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pected to see a bunch of alfalfa. His wife was with him. He appeared to be very proud of her, and really you couldn't blame him. Likely she has been up since long before daylight, yet she was as fresh looking as the flowers daintily pinned in her belt. Her clothes were good, they were stylishly made and fitted her far above the average of the city woman's clothes. The daughter was near by-just home from boarding school-and was dressed in a suit that she knew just how to wear. The young man was dressed in a business suit; on his head he wore a derby that no hat maker on the continent need have hesitated one moment to claim as his own, his shoes were patent leather, and if there was one thing noticeable in his entire outfit it was, maybe, the absence of some of the brighter colors from his puff scarf that the city fellow has adopted.
I walked the fair grounds over and over again-I ate with some of the mail order buyers and talked to many of them, and they won me over long before the "2:40 trot" was announced. I did not see one man with his pants stuffed into his boots-I didn't see a hickory shirt nor a pair of blue jeans. I saw one, and only one, celluloid collar, and that was worn by a fakir-a real city fakir-who informed me confidentially that "them ‘rubes' are too wise-it's me for St. Louis as soon as I can raise the price.”
To the mail order advertiser these last few lines will not come as news, but he will verify the truthfulness of the statement. He knows the condition that exists. He has helped to bring it around. His plan of doing business has placed in the hands of these same buying-by-mail people the opportunity that they wanted. They took advantage of it. It has been continually profitable and will continue to increase in volume and profit as the years roll round. It's a popular plan--a convenient plan. It's only in its infancy and yet it has assumed enormous proportions.
The Mail Order Publisher
publisher of a well-known mail
con consisting of nothing more stimulating than pumpkin pie and milk, informed me that he had his "plans laid out for the next three years." During the following three months he made six radical changes in his business-each one taking him farther away from what he had planned to do than the preceding one. And today he stands ready and willing to change anything connected with his paper, from the subscription price to the postoffice entry, whenever it shall appear to him that the change is beneficial.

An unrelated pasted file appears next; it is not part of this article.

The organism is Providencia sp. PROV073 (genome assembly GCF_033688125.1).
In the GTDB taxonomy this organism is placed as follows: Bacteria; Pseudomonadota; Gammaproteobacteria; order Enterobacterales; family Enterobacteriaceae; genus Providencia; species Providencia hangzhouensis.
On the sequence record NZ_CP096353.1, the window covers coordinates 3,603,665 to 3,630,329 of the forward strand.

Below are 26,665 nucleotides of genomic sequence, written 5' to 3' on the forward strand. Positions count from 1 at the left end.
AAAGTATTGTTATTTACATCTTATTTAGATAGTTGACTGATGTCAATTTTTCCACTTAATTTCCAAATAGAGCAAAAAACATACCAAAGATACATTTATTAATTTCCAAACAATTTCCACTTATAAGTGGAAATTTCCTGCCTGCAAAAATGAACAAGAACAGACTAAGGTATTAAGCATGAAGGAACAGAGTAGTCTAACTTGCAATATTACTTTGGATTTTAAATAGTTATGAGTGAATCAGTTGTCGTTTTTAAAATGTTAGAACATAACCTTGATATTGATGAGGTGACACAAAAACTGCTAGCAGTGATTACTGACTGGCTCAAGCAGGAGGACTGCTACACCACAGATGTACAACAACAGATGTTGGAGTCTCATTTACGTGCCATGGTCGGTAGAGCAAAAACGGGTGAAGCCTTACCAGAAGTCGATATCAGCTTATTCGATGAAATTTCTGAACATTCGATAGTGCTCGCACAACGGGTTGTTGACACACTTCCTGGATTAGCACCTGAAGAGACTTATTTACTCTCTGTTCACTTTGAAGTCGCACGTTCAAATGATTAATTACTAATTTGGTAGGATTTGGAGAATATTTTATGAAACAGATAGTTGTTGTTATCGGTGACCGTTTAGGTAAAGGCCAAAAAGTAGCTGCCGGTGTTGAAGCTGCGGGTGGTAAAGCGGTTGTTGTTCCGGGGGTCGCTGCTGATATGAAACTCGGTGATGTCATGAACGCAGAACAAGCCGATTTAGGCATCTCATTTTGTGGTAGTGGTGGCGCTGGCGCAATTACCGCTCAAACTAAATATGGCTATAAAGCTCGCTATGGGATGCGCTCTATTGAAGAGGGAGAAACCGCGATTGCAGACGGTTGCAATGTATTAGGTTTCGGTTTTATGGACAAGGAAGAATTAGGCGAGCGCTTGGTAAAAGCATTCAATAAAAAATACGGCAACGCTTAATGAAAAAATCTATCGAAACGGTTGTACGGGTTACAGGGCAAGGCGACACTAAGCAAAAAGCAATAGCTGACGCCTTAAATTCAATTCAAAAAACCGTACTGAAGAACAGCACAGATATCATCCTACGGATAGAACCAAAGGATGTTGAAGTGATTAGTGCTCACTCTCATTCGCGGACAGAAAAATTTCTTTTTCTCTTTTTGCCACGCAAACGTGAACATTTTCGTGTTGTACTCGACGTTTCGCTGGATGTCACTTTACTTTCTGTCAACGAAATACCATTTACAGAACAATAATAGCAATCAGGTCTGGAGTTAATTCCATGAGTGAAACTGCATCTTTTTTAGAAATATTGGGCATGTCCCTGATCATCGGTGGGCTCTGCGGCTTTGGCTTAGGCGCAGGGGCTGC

And these changes are suggesting themselves and being suggested to him every month.
The time when a mail order publication could be edited by an inmate of a foolish house and live, has gone glimmering into the past along with the paper collar and the high wheeled bicycle. And the time when the work of the scissors and the paste pot counted for but little on account of the villainous mechanical appearance of the sheet has also gone to return no more. In its stead has come and come to stay, though always improving, sixteen to forty pages of original matter, illustrated with halftones and zinc etchings, made from original drawings, ornamented with borders, head- and tail-pieces and initial letters, printed on perfecting color presses, carefully wrapped and mailed and going to millions of readers who have paid their good money in advance with the expectation of getting it regularly during the time such subscription covers, and who are not slow to put up a howl should a single issue fail to reach them.
The prices paid for stories and feature matter by some mail order publishers is almost beyond belief to any not directly connected with the mail order publishing business. One publisher paid $800.0) for a story of about 15,000 words. The drawings and half-tones for illustrating “set him back” another two hundred. He spent about $1,000.00 in advertising the fact in his own and other mail order papers that this particular story would commence with a certain month and advising his readers and the other fellow's readers to get busy with the first installment as soon as it appeared. Then he "broke" the story at a point where the automobile exploded and-left the heroine "up in the air" till his next issue.